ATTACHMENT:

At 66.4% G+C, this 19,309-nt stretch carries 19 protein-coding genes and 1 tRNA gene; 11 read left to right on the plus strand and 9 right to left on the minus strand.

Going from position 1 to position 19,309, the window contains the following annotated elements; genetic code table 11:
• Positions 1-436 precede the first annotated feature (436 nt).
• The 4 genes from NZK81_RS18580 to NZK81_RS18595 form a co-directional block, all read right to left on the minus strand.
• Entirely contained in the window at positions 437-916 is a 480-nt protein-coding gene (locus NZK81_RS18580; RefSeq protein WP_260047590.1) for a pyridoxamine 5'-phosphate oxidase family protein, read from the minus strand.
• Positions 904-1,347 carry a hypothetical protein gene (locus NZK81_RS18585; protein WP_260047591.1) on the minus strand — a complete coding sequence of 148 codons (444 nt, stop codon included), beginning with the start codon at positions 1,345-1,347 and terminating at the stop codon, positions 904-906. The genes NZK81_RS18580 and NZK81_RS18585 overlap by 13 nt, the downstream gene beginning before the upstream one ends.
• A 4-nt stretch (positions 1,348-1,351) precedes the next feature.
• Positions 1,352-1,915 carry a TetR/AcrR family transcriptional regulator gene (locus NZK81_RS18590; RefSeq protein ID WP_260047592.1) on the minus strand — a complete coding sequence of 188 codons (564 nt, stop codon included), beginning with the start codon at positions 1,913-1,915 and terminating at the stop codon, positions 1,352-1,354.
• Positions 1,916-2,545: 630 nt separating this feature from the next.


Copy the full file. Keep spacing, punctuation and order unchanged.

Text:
At 66.4% G+C, this 19,309-nt stretch carries 19 protein-coding genes and 1 tRNA gene; 11 read left to right on the plus strand and 9 right to left on the minus strand.

Going from position 1 to position 19,309, the window contains the following annotated elements; genetic code table 11:
• Positions 1-436 precede the first annotated feature (436 nt).
• The 4 genes from NZK81_RS18580 to NZK81_RS18595 form a co-directional block, all read right to left on the minus strand.
• Entirely contained in the window at positions 437-916 is a 480-nt protein-coding gene (locus NZK81_RS18580; RefSeq protein WP_260047590.1) for a pyridoxamine 5'-phosphate oxidase family protein, read from the minus strand.
• Positions 904-1,347 carry a hypothetical protein gene (locus NZK81_RS18585; protein WP_260047591.1) on the minus strand — a complete coding sequence of 148 codons (444 nt, stop codon included), beginning with the start codon at positions 1,345-1,347 and terminating at the stop codon, positions 904-906. The genes NZK81_RS18580 and NZK81_RS18585 overlap by 13 nt, the downstream gene beginning before the upstream one ends.
• A 4-nt stretch (positions 1,348-1,351) precedes the next feature.
• Positions 1,352-1,915 carry a TetR/AcrR family transcriptional regulator gene (locus NZK81_RS18590; RefSeq protein ID WP_260047592.1) on the minus strand — a complete coding sequence of 188 codons (564 nt, stop codon included), beginning with the start codon at positions 1,913-1,915 and terminating at the stop codon, positions 1,352-1,354.
• Positions 1,916-2,545: 630 nt separating this feature from the next.